World markets summary:
In June, bond yields continued to move downwards and markets were led by the US as investors rotated into assets that have acted as safe havens for much of the last several years, namely US Technology and Growth.
In the real economy, the global manufacturing recovery continued to accelerate further and unleashed readings on inflation that have not been seen for years or even decades in some instances. For example, in the US Core CPI rose at its highest rate since 1982 whilst in China Producer Prices advanced at a 9% clip, which is close to a record high.
Price increases were driven by some extent because of the easy comparisons from last year’s lockdowns but were compounded by continued shortages of semiconductors that have been affecting many industries, particularly automobiles, and look set to continue through to the end of the year. In addition to this, we have seen the oil price tearing higher and staff shortages in both the UK and US, as well as wage pressures building.
This had led to the Federal Reserve finally acknowledging the presence of inflation and beginning to talk about talking about tapering asset purchases. All prior communications had concentrated on their intention to let inflation run above their 2% target before withdrawing stimulus. Whilst they did maintain the view that current elevated levels of inflation are transitory, market movements throughout June were dominated by the reaction to their hawkish surprise.
Our in-depth views on:
Our weightings are based on sterling as a base currency
Fixed Interest markets were generally strong at the long end as investors looked through strong inflation numbers in each of the US, UK, and Europe. The reason for the look-through is that the rate of economic recovery appears to be peaking (at a high level) and commodity prices such as lumber and industrial metals, e.g. copper, (but not oil) have rolled over noticeably. Bond investors have also been buoyed by the fact that the Federal Reserve (Fed) is finally talking about tapering Quantitative Easing and raising interest rates at some time in the future. Hitherto the Fed’s communications had concentrated on telling investors they were intent on letting the economy “run hot” before even thinking about cooling it down. This slight change in tone meant the yield curve flattened as long rates fell whilst short rates were flat or even increased. We view this as an overdue contra trend rally following a big sell off. Prevailing real interest rates (nominal rates minus inflation) are still incredibly low for even moderate GDP growth and inflation – well below the levels which prevailed post the 2008 Financial Crisis. As such we are of the view there is considerable scope for real yields to rise from here, taking nominal yields with them.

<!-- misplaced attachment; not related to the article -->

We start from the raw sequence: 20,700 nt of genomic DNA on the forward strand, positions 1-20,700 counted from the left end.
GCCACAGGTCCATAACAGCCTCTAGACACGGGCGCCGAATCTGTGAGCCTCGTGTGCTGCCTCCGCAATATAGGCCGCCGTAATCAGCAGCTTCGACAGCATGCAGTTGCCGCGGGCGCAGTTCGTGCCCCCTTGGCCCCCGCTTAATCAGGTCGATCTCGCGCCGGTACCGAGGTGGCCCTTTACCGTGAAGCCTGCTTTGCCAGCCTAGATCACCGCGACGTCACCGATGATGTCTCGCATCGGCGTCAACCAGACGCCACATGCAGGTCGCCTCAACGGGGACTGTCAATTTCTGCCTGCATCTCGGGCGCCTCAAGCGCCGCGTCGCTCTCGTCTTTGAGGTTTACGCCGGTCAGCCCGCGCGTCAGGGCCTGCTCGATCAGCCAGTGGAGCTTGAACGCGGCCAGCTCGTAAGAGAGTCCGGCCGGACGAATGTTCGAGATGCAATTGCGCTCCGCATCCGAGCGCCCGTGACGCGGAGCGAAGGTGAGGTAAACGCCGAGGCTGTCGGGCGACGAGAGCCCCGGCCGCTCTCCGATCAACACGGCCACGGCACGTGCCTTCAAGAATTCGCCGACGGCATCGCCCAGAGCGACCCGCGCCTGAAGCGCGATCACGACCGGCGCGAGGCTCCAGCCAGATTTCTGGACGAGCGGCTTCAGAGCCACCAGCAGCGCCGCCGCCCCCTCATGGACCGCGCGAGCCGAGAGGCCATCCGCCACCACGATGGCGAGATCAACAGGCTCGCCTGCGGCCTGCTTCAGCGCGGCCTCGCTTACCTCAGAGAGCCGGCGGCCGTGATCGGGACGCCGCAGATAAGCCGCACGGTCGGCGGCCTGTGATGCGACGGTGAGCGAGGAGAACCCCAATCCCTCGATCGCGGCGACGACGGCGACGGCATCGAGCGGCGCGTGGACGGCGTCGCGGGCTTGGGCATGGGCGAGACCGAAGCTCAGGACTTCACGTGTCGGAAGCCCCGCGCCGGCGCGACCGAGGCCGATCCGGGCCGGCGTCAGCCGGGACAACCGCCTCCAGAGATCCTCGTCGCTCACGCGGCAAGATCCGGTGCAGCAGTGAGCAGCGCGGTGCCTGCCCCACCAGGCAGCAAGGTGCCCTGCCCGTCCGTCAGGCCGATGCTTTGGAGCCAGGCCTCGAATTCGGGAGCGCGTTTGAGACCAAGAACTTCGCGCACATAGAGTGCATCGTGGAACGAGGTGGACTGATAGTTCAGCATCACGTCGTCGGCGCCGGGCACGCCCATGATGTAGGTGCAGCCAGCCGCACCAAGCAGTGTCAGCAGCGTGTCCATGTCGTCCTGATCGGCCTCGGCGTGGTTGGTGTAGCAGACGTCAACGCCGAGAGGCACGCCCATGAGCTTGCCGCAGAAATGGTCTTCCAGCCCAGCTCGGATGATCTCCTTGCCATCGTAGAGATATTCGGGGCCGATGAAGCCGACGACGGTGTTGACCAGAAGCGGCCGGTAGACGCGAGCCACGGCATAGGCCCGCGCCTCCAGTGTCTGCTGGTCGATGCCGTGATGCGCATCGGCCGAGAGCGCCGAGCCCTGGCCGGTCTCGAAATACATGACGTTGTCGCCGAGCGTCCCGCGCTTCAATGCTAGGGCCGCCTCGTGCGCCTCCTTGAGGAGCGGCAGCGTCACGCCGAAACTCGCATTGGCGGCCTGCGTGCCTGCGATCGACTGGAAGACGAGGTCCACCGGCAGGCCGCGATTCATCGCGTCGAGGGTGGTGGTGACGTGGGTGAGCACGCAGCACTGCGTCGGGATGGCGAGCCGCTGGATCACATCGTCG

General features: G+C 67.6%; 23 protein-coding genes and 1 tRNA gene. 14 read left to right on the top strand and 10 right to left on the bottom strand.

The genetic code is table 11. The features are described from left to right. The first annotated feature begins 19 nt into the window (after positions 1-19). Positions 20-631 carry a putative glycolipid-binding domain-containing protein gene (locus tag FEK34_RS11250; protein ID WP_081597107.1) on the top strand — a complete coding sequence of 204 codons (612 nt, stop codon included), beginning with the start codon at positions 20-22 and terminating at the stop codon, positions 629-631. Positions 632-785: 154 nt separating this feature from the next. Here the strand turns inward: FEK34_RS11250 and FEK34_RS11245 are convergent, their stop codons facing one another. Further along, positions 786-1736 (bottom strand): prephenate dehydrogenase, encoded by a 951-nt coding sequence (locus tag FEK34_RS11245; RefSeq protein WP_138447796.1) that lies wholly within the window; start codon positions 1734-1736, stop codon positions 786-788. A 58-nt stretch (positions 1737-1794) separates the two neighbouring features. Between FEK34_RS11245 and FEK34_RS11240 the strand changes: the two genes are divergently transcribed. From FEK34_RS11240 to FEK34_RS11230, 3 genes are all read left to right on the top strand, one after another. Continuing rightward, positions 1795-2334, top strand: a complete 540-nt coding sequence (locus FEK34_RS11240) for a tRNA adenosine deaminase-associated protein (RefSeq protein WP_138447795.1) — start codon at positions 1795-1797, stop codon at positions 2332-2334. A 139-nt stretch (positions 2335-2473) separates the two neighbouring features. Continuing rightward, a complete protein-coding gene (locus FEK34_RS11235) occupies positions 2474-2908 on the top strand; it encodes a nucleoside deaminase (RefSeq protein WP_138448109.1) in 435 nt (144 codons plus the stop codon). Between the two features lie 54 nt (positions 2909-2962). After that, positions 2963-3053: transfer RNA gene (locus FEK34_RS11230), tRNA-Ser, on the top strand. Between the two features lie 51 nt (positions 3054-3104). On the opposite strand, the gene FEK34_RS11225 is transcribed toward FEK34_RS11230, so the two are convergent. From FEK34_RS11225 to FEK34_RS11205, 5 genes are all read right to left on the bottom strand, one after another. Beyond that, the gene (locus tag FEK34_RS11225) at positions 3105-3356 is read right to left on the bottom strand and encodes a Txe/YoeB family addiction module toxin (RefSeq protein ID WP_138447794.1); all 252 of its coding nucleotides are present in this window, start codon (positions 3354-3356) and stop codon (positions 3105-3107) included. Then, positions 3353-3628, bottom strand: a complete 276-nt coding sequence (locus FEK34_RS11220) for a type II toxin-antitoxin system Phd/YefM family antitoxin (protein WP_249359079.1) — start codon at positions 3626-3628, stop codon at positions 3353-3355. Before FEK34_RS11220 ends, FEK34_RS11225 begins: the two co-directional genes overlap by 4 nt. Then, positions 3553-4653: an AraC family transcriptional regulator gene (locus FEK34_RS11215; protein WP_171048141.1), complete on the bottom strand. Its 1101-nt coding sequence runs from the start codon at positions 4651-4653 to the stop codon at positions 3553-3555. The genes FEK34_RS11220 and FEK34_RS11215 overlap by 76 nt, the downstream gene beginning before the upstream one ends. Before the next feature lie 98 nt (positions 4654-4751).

With stock markets globally so dependent on the ebb and flow of news around Covid, it should come as no surprise that June was not such a good month for UK shares. The rapid spread of the Delta variant, increasing restrictions on international travel and confirmation that the long-promised, unrestricted re-opening of the economy on 21 June was to be deferred to 19 July, contrasted sharply with the more positive news flow seen in the US and Europe. As a result mid-cap shares, which tend to reflect the domestic economy, gave up ground and returned -1.2%. Larger companies fared modestly better, returning 0.4% to leave returns from UK shares at just 0.2%. Overall returns were held back by financial stocks which gave up ground as hopes of higher yields on fixed interest receded. While largely offset by gains on oils and pharmaceuticals, both large sectors of the market, the UK’s lack of any meaningful technology exposure once again acted as a drag on returns.
The month of June saw continued strength in European equities with positive absolute returns being generated for investors once more. However, much like we have become accustomed to over the last decade, the market lagged considerably behind the United States.